The One Day Problem

This article has been written before. All the statistics you need are publicly available and there is no need to continue harping on about them. Despite all the research that says physical education and physical activity are necessary to the development of a child, we are watching it disappear right before our eyes. Just like the shorelines of coastal communities of the world are already being affected by rising sea levels due to climate change, we see the obesity epidemic play out in front of us every day while physical education time in schools slips quietly into the wind.

As physical educators, health teachers, educators, principals, and parents, we are watching our youth become prone to deadly diseases at younger and younger ages because of their lack of physical activity, especially in our schools. Diabetes, for example, used to be reserved for older adults, yet now we are seeing its onset in our treasured youth at earlier ages. I do not have to spell out what this means for our future, do I? This will tax our systems. From social security, if it still exists, as our youths age, to medical care and costs skyrocketing, the issues we are facing, much like climate change, touch us all, whether we are directly connected to it or not. And this is frightening.

What makes this so scary is the fact that we have been watching the shorelines of our eroding physical education time in schools decrease for years, decades even.

This should not be new or news to any of us. Bit by bit, academics took priority, schools became crowded, new programs came, families joined communities from other countries, money came and went, and in the end, the arts, specifically, physical education time dropped. What used to be something I remember as a child on a daily basis is now, in many cases, reserved to one day a week for 30 to 45 minutes. Take out the holidays and other school events and the actual time students spend engaged in physical education in school is paltry. I am not good at math. I do not even like it, but I do not need to be good at math to see we have a problem: a one day a week problem.

I cannot give you names or numbers.

I can tell you the physical educators I have interacted with across the country through writing and teaching courses and social media have expressed the same concern. This is a collective conversation that needs to be had. We have to start pushing back. This is unacceptable. One day a week is not enough to teach the proper skills and cognitive knowledge to allow students to experience physical education the way they need to. One day a week is not enough time to keep a consistent routine, especially when breaks in the school year happen. One day a week is just not enough.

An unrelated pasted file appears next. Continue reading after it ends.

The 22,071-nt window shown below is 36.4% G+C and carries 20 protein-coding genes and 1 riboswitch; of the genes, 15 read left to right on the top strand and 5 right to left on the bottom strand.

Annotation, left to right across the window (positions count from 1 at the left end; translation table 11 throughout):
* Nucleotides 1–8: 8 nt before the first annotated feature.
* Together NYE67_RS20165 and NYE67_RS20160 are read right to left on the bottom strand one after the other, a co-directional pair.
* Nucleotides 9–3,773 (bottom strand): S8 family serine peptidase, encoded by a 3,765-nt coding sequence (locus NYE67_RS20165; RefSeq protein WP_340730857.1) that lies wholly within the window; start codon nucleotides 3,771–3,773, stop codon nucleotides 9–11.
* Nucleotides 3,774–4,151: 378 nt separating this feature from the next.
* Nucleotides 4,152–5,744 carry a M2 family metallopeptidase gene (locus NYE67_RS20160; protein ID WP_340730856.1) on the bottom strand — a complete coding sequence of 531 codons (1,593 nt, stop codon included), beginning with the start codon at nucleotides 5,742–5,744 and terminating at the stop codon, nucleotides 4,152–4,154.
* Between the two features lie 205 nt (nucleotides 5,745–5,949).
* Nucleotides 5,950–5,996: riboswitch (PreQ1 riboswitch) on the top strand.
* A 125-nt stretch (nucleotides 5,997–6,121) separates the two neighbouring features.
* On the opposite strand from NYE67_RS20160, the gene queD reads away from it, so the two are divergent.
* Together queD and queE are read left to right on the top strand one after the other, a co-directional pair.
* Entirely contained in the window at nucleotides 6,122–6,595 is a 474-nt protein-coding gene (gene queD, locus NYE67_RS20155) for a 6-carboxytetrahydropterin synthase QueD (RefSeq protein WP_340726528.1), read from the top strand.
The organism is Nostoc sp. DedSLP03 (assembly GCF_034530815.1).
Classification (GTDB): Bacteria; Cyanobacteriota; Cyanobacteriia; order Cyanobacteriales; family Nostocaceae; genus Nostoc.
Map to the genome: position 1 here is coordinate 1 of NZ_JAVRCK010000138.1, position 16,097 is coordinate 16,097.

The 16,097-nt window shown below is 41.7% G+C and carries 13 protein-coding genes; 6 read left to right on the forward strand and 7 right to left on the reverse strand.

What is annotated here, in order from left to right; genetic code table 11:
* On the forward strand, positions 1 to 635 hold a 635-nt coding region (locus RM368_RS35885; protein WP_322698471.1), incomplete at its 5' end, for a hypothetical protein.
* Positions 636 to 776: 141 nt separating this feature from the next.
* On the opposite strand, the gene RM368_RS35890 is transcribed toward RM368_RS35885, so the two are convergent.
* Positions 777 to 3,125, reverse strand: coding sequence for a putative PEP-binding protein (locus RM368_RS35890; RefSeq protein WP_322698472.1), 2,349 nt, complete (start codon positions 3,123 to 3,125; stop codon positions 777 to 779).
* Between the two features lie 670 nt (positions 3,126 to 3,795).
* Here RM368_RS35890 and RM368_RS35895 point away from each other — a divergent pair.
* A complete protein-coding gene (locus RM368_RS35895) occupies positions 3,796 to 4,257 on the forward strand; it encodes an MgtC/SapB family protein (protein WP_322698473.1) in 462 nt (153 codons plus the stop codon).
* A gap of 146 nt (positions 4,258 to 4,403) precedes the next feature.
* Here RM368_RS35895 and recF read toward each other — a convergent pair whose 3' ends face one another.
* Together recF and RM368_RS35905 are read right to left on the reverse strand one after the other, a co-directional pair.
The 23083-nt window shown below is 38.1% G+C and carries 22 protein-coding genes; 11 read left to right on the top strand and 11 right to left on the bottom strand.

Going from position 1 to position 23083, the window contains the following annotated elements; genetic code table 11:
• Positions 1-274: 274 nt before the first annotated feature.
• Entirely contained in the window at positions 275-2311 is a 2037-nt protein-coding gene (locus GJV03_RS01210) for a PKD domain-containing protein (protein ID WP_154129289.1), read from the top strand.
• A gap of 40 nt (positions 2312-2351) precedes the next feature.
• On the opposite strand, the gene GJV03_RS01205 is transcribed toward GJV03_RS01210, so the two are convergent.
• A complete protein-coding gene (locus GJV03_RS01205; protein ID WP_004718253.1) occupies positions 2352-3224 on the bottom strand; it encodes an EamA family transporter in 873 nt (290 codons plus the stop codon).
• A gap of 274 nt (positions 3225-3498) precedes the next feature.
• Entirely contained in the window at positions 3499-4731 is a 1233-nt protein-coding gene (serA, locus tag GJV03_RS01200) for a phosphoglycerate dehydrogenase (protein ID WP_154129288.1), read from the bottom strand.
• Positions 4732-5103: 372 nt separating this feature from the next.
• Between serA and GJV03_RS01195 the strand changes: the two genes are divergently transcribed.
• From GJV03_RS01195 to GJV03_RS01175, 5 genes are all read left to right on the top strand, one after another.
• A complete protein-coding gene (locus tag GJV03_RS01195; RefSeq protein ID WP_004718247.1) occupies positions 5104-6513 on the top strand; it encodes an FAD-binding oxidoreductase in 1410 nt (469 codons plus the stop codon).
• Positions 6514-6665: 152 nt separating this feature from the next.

So here we sit at what may just be rock bottom for physical education in America.

And there seems nowhere to go from here. But how? How to we find institutional and systemic issues out of our control? I wish I had all the answers. I am no guru on social change. I am not an activist by nature. I am just a physical education teacher who has had enough. And I hope you are fed up too. Physical education should not be relegated to the bottom of the priority list anymore if we are to save our youth. In fact, it needs to become a priority again. Yet despite the fact everyone knows this, it is not happening. Not from what I see and hear anyway.

It won’t be easy.

It will take time. We will not get here overnight and we will not get back to the way it needs to be in a day, a week, a year, or even a number of years. It is going to take a number of little battles at the local school level to start a tremor. That is how a movement starts, right? Little things lead to a bigger rumble, which leads to a collective angst, and that leads to a revolution. Or, perhaps I watch too many documentaries. This is a call to action. To every physical education teacher, health teacher, parent, principal, and stake holder out there, do something. Do something small. And maybe, just maybe, we will start to feel the earth shift beneath us and it will open up and swallow all the excuses and misdirection that have gotten us here. Maybe, just maybe, it will leave open a little space for us to march forward in progress to get to where we want to be. If we just sit here and accept this, we are dooming our youth to a miserable experience. Our jobs are to care. So start now. Do something. Save physical education, as only you know how it can be saved where you are.

What will you do?

Me, I am starting by trying to raise funds for equipment so I can teach high-quality physical education consistently in the space I am given. What will you do? What will your contribution to the collective become? Let’s solve this problem just one day at a time. Ask yourself every day, what am I doing to make meaningful physical education happen in the face of the greatest odds? What small contribution will you make each and every day so the fascists hear the mighty physical education lion roar?

 

Let me know what you or your school is doing to improve student’s physical activity opportunities, I would love to hear from others who are aware and tackling this problem.

 

Feature image courtesy of Flickr, ericbikes.

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